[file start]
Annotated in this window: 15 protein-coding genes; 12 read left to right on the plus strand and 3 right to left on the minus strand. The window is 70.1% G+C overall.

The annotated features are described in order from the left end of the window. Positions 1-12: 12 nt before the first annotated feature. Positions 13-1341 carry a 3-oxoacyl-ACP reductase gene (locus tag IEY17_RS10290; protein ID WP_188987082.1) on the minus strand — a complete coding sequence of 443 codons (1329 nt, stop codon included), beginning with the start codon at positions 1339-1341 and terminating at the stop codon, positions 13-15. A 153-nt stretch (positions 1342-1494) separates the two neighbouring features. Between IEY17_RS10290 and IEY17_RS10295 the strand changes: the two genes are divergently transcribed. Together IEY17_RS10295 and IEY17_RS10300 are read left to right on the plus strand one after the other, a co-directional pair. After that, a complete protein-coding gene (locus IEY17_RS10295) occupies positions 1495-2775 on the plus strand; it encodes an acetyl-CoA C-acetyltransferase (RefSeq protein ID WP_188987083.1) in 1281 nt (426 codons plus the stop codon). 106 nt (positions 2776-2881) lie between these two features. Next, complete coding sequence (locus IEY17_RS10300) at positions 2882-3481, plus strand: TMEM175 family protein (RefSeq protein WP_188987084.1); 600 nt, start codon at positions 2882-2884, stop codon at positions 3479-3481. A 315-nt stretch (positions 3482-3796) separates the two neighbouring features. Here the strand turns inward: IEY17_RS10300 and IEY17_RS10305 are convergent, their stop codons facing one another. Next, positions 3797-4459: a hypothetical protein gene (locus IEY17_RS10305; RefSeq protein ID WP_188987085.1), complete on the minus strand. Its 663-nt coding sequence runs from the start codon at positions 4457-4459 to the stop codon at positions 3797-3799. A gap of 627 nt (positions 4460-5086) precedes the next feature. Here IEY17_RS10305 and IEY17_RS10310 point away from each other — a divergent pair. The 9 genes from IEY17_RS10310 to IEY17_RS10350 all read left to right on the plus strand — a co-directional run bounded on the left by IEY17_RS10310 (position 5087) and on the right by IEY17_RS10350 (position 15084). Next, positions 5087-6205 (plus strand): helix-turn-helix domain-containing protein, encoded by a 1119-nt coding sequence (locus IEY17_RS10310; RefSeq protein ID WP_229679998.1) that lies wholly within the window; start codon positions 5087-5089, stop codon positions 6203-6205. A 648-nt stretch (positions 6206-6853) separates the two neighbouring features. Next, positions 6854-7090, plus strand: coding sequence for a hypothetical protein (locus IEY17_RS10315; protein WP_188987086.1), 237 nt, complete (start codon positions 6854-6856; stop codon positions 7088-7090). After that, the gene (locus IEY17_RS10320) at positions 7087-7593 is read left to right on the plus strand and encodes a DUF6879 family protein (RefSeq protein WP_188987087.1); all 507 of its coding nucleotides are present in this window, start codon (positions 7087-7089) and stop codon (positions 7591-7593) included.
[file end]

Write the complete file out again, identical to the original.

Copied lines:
Annotated in this window: 15 protein-coding genes; 12 read left to right on the plus strand and 3 right to left on the minus strand. The window is 70.1% G+C overall.

The annotated features are described in order from the left end of the window. Positions 1-12: 12 nt before the first annotated feature. Positions 13-1341 carry a 3-oxoacyl-ACP reductase gene (locus tag IEY17_RS10290; protein ID WP_188987082.1) on the minus strand — a complete coding sequence of 443 codons (1329 nt, stop codon included), beginning with the start codon at positions 1339-1341 and terminating at the stop codon, positions 13-15. A 153-nt stretch (positions 1342-1494) separates the two neighbouring features. Between IEY17_RS10290 and IEY17_RS10295 the strand changes: the two genes are divergently transcribed. Together IEY17_RS10295 and IEY17_RS10300 are read left to right on the plus strand one after the other, a co-directional pair. After that, a complete protein-coding gene (locus IEY17_RS10295) occupies positions 1495-2775 on the plus strand; it encodes an acetyl-CoA C-acetyltransferase (RefSeq protein ID WP_188987083.1) in 1281 nt (426 codons plus the stop codon). 106 nt (positions 2776-2881) lie between these two features. Next, complete coding sequence (locus IEY17_RS10300) at positions 2882-3481, plus strand: TMEM175 family protein (RefSeq protein WP_188987084.1); 600 nt, start codon at positions 2882-2884, stop codon at positions 3479-3481. A 315-nt stretch (positions 3482-3796) separates the two neighbouring features. Here the strand turns inward: IEY17_RS10300 and IEY17_RS10305 are convergent, their stop codons facing one another. Next, positions 3797-4459: a hypothetical protein gene (locus IEY17_RS10305; RefSeq protein ID WP_188987085.1), complete on the minus strand. Its 663-nt coding sequence runs from the start codon at positions 4457-4459 to the stop codon at positions 3797-3799. A gap of 627 nt (positions 4460-5086) precedes the next feature. Here IEY17_RS10305 and IEY17_RS10310 point away from each other — a divergent pair. The 9 genes from IEY17_RS10310 to IEY17_RS10350 all read left to right on the plus strand — a co-directional run bounded on the left by IEY17_RS10310 (position 5087) and on the right by IEY17_RS10350 (position 15084). Next, positions 5087-6205 (plus strand): helix-turn-helix domain-containing protein, encoded by a 1119-nt coding sequence (locus IEY17_RS10310; RefSeq protein ID WP_229679998.1) that lies wholly within the window; start codon positions 5087-5089, stop codon positions 6203-6205. A 648-nt stretch (positions 6206-6853) separates the two neighbouring features. Next, positions 6854-7090, plus strand: coding sequence for a hypothetical protein (locus IEY17_RS10315; protein WP_188987086.1), 237 nt, complete (start codon positions 6854-6856; stop codon positions 7088-7090). After that, the gene (locus IEY17_RS10320) at positions 7087-7593 is read left to right on the plus strand and encodes a DUF6879 family protein (RefSeq protein WP_188987087.1); all 507 of its coding nucleotides are present in this window, start codon (positions 7087-7089) and stop codon (positions 7591-7593) included.